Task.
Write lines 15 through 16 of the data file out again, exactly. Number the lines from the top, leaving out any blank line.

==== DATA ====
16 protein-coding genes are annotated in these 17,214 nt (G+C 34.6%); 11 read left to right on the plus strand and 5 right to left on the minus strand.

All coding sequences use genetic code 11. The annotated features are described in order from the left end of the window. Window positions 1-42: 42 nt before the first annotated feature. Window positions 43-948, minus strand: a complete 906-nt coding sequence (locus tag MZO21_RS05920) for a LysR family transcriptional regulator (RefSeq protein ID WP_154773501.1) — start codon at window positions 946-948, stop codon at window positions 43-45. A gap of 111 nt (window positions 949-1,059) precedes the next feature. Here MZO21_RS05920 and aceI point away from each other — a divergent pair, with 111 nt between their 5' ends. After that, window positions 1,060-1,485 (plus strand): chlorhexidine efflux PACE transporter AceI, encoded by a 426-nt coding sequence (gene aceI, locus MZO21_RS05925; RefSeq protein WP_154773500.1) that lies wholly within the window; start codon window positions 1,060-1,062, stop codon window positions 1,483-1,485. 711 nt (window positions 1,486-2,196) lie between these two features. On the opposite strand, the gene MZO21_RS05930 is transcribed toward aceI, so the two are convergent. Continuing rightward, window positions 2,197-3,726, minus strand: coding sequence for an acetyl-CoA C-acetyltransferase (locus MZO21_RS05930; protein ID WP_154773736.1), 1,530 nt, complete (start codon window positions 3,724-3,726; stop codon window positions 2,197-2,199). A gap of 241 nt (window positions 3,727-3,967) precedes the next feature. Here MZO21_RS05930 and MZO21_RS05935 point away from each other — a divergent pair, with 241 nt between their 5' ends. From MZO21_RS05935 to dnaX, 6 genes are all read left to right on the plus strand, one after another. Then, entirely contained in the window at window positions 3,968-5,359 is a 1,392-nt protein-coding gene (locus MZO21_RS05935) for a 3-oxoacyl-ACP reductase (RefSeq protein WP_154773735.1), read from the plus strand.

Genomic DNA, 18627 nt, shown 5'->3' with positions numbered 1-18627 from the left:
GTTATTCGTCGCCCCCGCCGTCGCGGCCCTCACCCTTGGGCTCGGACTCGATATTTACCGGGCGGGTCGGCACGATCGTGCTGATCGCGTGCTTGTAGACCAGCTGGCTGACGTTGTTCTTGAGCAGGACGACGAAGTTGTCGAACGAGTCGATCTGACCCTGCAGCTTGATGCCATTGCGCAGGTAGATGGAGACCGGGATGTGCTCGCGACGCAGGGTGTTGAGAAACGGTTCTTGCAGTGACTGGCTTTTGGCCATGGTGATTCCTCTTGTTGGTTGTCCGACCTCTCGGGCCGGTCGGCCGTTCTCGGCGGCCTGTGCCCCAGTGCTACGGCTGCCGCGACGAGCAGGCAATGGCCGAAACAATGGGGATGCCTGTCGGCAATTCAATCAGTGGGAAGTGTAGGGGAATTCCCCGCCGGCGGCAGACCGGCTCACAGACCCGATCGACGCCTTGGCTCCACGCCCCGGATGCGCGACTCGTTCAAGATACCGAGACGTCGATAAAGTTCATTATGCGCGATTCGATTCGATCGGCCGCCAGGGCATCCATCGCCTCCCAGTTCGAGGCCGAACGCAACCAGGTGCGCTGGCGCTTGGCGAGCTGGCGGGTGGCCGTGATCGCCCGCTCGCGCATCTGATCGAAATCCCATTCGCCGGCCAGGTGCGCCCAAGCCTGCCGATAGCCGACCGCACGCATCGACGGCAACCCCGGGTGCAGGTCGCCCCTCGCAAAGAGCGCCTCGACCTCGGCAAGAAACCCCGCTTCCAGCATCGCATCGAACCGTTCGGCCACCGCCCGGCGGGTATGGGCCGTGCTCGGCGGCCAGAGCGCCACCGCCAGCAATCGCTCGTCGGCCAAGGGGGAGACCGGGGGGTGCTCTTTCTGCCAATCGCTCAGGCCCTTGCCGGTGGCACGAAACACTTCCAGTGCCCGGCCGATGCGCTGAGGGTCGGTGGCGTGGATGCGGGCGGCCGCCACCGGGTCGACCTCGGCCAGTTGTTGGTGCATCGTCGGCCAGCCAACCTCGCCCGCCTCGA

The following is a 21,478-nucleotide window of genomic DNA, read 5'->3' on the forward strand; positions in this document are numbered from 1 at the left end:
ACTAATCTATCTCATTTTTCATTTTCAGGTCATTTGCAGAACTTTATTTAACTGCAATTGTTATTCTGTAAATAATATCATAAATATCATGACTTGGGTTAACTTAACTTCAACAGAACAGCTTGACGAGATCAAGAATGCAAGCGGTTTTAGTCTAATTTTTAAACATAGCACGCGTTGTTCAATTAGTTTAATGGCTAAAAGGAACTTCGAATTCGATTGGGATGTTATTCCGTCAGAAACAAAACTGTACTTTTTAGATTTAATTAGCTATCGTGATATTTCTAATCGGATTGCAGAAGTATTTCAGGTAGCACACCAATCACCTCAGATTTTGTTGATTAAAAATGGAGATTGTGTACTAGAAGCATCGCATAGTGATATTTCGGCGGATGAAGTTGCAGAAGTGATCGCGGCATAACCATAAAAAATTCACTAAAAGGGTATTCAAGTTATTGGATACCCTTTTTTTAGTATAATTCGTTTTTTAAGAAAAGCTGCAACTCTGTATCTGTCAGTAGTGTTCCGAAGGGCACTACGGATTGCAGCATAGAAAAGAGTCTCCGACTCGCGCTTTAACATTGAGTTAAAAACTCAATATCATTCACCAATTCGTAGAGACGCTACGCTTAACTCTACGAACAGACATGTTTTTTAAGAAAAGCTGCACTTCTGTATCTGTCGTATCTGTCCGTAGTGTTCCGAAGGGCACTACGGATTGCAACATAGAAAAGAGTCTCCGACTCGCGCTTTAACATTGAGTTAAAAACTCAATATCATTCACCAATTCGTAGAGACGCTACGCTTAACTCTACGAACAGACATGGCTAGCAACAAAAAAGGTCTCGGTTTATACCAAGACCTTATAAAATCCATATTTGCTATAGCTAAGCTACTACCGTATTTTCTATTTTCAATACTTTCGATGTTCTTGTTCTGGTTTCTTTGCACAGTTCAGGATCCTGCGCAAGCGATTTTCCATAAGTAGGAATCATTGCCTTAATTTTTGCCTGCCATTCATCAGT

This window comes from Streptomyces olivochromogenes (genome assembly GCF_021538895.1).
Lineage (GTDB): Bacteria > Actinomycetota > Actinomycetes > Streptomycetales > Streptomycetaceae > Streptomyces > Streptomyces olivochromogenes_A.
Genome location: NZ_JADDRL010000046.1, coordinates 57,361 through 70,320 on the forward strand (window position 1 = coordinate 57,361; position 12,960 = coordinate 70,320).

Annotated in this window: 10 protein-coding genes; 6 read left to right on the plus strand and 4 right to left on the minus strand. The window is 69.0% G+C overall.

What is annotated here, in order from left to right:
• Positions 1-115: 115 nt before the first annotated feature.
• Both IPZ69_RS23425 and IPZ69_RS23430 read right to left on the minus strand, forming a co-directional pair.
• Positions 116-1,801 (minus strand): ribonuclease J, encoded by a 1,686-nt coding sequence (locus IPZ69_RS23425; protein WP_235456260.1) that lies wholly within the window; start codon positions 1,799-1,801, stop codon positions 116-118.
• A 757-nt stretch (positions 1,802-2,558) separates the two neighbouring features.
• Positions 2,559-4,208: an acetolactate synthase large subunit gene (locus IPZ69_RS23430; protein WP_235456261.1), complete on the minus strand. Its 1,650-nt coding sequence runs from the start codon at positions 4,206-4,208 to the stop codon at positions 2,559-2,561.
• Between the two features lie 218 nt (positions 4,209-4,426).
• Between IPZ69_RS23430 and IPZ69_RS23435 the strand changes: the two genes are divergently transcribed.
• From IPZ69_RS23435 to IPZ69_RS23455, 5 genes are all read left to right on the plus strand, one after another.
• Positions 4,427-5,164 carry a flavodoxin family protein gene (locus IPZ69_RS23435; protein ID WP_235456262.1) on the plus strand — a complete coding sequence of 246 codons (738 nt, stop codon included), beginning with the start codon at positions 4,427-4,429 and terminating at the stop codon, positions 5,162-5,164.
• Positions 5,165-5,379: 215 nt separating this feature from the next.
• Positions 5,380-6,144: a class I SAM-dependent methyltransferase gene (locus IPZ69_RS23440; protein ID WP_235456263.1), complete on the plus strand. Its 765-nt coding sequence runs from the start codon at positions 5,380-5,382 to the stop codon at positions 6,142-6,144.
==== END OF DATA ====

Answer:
• A 757-nt stretch (positions 1,802-2,558) separates the two neighbouring features.
• Positions 2,559-4,208: an acetolactate synthase large subunit gene (locus IPZ69_RS23430; protein WP_235456261.1), complete on the minus strand. Its 1,650-nt coding sequence runs from the start codon at positions 4,206-4,208 to the stop codon at positions 2,559-2,561.